There is a fascination in the concept of Little Italy that still exists today, when many of these Italian neighborhoods are no longer there. Outdated, but only in some cities, the principle of physically limiting an area of the city according to Italian criteria, the concept of being together, making communities and proudly celebrating their origins remains, sometimes more virtually. We the Italians is in part just that, the virtual re-proposition on the web of the principles that held together the Italians who arrived in America during mass emigration.
That's why the topic remains very important for us: and we are happy to open our 2019 by talking to one of the most important experts in this field, Professor Jerome Krase, author of "America's Little Italies: Past, Present and Future".
Professor Krase, you spent decades documenting the Little Italies in America. It is a fascinating subject…
Actually Umberto, my research on Little Italies is global in scope. Some of the non-USA examples are in Toronto, Canada, London, Great Britain, and Sidney, Australia. I visited and photographed in most of them and, was very surprised to view a photographic exhibition of “Little Italy” (Kleng Italienesch) at the Luxembourg Embassy in Berlin. Here is a list of my publications on Little Italy and Italian Americans.
How do you define Little Italy?
As to how I define Little Italy, it would take a huge book to describe all the ways that it is done. Historically most definitions have come from the field of demography by which Little Italy is simply a neighborhood in which most residents are able to trace their roots to Italy. Today, on the other hand, the vast majority of places referred to as Little Italies is what I call a touristic “Ethnic Theme Park.” In these extremely popular venues, few, if any, of the local residents are of Italian-descent, but visitors are still attracted to them by their, perhaps mythological, reputation as authentic Italian enclaves. Another large group of people who regularly visit Little Italies to shop and eat are, mostly nostalgic older Italian Americans who seem to be seeking some kind of cultural refreshment. To me they are a puzzle, as they ought to know better.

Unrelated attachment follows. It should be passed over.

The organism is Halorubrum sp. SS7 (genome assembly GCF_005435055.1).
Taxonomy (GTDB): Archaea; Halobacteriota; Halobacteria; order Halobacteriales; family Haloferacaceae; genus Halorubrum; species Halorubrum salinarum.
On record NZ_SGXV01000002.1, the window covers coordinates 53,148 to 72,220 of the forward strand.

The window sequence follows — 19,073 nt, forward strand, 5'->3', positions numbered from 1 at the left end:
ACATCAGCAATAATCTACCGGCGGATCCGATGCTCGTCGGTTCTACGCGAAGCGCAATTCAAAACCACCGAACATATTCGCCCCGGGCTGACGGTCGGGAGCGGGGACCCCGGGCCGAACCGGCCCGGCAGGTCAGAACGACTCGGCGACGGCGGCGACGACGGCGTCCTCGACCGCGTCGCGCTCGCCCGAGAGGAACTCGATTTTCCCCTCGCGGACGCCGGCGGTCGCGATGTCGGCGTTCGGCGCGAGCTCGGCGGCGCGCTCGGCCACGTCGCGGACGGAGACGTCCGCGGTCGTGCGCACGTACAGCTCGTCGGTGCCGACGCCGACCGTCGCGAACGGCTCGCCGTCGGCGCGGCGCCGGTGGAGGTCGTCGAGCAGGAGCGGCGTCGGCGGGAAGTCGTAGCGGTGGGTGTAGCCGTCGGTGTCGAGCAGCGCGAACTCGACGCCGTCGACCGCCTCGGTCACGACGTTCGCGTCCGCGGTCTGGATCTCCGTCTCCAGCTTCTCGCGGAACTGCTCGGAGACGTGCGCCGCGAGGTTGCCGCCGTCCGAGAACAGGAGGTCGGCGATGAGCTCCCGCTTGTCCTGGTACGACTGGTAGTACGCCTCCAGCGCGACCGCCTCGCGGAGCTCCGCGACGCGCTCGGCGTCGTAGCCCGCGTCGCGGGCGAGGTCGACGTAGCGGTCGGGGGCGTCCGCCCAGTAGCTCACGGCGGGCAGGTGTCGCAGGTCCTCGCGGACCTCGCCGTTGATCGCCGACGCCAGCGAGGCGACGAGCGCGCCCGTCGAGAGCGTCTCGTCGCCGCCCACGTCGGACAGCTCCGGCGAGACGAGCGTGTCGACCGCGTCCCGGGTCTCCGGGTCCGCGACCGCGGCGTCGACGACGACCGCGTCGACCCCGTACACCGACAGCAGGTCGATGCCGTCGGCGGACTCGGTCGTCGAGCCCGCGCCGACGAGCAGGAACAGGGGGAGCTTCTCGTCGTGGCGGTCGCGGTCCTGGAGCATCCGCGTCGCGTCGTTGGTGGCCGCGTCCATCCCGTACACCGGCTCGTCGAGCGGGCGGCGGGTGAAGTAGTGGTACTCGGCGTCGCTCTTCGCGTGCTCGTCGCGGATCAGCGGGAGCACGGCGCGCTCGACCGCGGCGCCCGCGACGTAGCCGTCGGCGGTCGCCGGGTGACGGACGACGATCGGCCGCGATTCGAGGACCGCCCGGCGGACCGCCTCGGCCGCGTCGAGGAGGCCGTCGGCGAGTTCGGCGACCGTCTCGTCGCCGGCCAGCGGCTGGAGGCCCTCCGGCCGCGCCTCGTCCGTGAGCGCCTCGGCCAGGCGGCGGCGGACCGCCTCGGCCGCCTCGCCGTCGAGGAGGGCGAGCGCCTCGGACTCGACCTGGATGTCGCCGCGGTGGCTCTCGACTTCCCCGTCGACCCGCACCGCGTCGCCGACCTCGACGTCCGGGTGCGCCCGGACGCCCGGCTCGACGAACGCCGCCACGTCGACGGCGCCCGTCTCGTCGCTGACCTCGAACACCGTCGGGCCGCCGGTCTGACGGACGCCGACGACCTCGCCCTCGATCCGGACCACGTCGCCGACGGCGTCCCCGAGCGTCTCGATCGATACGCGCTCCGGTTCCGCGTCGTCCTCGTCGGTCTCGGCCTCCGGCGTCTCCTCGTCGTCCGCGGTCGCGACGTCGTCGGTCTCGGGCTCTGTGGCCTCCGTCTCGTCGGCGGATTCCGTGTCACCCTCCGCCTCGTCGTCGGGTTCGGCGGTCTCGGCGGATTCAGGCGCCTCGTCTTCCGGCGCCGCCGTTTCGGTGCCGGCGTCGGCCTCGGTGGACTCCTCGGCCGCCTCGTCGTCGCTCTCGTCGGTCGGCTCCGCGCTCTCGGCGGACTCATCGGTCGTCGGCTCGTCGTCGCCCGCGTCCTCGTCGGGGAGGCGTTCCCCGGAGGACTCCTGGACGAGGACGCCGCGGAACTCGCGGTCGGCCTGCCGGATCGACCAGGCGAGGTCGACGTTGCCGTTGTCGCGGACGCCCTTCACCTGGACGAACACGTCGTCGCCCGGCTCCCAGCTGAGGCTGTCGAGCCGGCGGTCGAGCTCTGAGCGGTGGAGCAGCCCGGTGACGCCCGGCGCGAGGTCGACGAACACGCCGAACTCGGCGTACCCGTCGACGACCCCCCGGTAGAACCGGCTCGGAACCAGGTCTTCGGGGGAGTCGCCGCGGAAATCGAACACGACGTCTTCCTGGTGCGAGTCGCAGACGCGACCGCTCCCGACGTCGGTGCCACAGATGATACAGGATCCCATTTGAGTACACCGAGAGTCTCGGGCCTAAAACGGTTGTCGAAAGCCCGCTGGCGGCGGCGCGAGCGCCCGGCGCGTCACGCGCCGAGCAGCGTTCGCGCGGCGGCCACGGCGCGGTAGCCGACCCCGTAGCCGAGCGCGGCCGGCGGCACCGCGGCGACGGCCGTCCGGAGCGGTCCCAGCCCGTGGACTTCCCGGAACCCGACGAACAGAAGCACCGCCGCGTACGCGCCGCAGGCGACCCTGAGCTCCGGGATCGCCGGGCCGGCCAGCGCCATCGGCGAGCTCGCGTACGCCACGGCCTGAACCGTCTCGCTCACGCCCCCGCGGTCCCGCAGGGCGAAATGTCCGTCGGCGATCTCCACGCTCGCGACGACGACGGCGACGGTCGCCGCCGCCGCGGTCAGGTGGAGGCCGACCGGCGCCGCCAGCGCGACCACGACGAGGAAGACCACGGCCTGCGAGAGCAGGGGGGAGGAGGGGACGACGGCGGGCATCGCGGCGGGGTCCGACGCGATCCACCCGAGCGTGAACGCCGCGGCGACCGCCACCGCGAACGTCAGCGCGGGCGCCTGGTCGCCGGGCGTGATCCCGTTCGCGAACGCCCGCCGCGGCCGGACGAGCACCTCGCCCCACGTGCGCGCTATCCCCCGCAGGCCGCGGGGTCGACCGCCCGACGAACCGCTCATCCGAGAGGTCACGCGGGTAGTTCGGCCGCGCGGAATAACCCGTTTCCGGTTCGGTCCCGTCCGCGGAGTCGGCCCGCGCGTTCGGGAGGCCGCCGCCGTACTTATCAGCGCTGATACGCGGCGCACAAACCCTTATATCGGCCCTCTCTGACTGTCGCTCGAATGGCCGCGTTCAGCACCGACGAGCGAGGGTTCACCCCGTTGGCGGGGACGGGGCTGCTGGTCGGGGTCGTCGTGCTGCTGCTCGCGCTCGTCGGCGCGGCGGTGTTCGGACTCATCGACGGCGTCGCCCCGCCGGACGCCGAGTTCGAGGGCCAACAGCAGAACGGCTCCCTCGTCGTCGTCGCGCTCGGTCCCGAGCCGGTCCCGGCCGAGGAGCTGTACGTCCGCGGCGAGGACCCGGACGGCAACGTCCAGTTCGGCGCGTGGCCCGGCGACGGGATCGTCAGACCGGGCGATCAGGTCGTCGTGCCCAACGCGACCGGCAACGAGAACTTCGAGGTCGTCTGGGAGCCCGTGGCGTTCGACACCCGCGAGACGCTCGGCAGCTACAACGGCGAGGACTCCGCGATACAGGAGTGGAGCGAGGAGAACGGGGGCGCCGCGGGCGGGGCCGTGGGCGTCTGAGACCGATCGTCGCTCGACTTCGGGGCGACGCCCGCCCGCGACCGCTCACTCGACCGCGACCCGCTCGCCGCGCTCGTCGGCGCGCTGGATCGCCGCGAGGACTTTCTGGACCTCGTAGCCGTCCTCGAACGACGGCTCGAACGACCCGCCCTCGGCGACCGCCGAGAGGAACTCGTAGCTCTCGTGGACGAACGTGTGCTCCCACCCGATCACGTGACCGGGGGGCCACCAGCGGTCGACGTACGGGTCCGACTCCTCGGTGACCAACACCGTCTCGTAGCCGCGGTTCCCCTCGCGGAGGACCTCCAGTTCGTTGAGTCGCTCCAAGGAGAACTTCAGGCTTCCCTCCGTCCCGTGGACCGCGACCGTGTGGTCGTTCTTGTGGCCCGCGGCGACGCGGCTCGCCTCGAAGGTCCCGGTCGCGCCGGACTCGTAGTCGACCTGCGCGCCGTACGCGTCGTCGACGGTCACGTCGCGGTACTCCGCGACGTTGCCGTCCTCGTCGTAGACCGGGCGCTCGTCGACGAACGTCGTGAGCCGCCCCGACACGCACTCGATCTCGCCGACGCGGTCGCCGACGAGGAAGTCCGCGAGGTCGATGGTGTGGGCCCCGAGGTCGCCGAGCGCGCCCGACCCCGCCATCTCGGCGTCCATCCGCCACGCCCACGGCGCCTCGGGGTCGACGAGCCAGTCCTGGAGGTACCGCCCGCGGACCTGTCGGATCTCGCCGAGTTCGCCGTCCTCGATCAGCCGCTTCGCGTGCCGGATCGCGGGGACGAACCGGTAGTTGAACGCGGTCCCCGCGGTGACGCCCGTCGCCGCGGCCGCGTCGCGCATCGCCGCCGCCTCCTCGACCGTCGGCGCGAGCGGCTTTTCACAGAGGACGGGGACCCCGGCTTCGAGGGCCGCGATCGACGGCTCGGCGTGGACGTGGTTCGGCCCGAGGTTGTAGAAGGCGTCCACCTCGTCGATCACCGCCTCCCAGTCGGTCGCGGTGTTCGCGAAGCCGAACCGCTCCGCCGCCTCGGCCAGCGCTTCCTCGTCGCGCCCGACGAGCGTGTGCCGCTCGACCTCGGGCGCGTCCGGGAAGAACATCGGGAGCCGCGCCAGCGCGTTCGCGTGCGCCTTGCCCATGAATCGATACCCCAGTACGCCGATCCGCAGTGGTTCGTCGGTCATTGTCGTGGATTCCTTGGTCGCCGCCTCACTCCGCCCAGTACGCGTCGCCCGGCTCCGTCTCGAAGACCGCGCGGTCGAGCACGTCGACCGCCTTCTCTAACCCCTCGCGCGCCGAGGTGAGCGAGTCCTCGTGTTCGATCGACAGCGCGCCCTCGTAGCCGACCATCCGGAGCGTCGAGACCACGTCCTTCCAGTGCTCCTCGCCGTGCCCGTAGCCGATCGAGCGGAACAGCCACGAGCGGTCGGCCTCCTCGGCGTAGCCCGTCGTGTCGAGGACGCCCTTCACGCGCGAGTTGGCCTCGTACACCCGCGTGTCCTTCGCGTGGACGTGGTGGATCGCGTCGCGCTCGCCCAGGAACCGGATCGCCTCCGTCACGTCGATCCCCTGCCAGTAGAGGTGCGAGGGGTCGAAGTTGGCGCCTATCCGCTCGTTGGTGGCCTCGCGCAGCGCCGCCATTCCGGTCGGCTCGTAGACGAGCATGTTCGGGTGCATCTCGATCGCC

Although, perhaps not uniquely, I tend to think of “Little Italy” as an idea or as an ideal. In either case, this utopian urban village is a very powerful notion that captures the minds of people seeking a safe and comfortable place in which to live, or a commercial district to shop for Italian fashions and sample delicious food. What Americans call annual “Feasts” and Italians call Feste are the times of year during which local streets are jam-packed with visitors from near and far. There are many other ways by which people learn about Italian neighborhoods. For example, the semi-fictional idea of Little Italy has long captured the attention of Italian, Italian American or other fiction writers and film-makers who have fashioned from their own experience, or more likely their naïve imaginations, an ethnically and visually appropriate location for an organized crime drama like Goodfellas or a romantic comedy like Moonstruck.
In reference to the latter, when I was appointed by Governor Mario Cuomo to membership of the New York State Council for the Humanities in the 1980s, I was asked by a DreamWorks executive on the Council what I thought about Cher’s Italian American accent. I was told that the director of the film had hired a famous writer to work on her accent. To be honest, I told him, her accent was one I seldom heard in the film’s Brooklyn’s Carroll Gardens setting. However, it was one that most viewers would recognize as stereotypically Italian American. In contrast, when I was active in Italian American community organizations, I had met on several occasions a real Italian American Brooklynite actor in the film, Vincent Giardina, whose “normal” voice would not pass as authentically Italian American.